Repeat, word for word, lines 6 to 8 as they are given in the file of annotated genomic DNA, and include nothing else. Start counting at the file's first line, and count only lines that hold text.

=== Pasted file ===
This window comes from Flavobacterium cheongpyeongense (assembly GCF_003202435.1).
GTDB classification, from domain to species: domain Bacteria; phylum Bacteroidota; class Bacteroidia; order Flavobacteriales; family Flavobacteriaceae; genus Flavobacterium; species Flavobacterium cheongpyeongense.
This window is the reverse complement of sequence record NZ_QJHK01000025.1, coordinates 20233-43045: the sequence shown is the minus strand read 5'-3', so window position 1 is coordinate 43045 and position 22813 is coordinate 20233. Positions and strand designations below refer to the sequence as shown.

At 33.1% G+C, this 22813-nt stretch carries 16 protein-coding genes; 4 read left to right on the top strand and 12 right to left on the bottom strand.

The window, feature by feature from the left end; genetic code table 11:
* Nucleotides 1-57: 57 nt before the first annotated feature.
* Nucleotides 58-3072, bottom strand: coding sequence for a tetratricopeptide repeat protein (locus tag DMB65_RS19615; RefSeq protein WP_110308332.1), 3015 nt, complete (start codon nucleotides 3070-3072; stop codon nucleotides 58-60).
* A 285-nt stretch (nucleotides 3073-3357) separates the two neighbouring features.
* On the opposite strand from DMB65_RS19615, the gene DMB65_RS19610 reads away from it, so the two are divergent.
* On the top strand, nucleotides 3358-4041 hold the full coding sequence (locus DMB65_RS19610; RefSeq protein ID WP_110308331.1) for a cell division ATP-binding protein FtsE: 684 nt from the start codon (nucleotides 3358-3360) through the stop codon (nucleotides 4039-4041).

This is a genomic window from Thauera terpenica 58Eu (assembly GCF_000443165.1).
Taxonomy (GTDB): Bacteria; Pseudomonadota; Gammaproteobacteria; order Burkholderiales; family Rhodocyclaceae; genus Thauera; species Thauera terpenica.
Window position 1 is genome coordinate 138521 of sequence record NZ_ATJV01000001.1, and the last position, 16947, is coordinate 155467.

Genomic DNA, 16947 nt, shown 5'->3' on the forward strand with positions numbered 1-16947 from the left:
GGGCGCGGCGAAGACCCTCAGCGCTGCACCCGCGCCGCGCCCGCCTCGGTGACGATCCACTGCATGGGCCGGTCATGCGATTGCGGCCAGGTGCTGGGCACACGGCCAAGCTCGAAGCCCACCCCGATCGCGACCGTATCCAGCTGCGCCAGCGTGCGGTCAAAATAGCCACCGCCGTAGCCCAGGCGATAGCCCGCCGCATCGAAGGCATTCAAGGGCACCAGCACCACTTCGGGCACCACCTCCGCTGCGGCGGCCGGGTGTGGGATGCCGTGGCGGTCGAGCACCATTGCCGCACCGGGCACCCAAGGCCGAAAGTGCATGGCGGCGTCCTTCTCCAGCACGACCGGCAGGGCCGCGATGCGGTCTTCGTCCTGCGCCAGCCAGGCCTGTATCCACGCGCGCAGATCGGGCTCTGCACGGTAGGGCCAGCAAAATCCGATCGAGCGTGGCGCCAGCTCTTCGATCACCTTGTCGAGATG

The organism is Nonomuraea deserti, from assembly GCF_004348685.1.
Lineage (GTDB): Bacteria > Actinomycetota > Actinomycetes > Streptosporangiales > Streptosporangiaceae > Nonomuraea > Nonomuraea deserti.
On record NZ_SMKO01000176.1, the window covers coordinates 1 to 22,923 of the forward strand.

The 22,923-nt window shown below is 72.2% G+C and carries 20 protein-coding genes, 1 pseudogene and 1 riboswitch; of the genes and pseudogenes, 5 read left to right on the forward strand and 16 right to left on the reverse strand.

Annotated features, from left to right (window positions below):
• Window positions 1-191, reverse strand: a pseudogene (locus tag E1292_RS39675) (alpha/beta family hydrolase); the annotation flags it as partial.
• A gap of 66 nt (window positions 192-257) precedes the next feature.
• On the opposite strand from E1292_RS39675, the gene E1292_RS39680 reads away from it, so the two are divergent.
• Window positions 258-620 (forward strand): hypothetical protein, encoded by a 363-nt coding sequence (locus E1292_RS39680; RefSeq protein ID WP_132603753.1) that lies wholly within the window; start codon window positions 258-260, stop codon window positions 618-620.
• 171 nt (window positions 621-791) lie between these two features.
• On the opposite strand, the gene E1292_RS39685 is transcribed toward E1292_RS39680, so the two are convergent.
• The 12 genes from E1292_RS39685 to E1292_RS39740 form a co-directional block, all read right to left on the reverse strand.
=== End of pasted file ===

* Nucleotides 1-57: 57 nt before the first annotated feature.
* Nucleotides 58-3072, bottom strand: coding sequence for a tetratricopeptide repeat protein (locus tag DMB65_RS19615; RefSeq protein WP_110308332.1), 3015 nt, complete (start codon nucleotides 3070-3072; stop codon nucleotides 58-60).
* A 285-nt stretch (nucleotides 3073-3357) separates the two neighbouring features.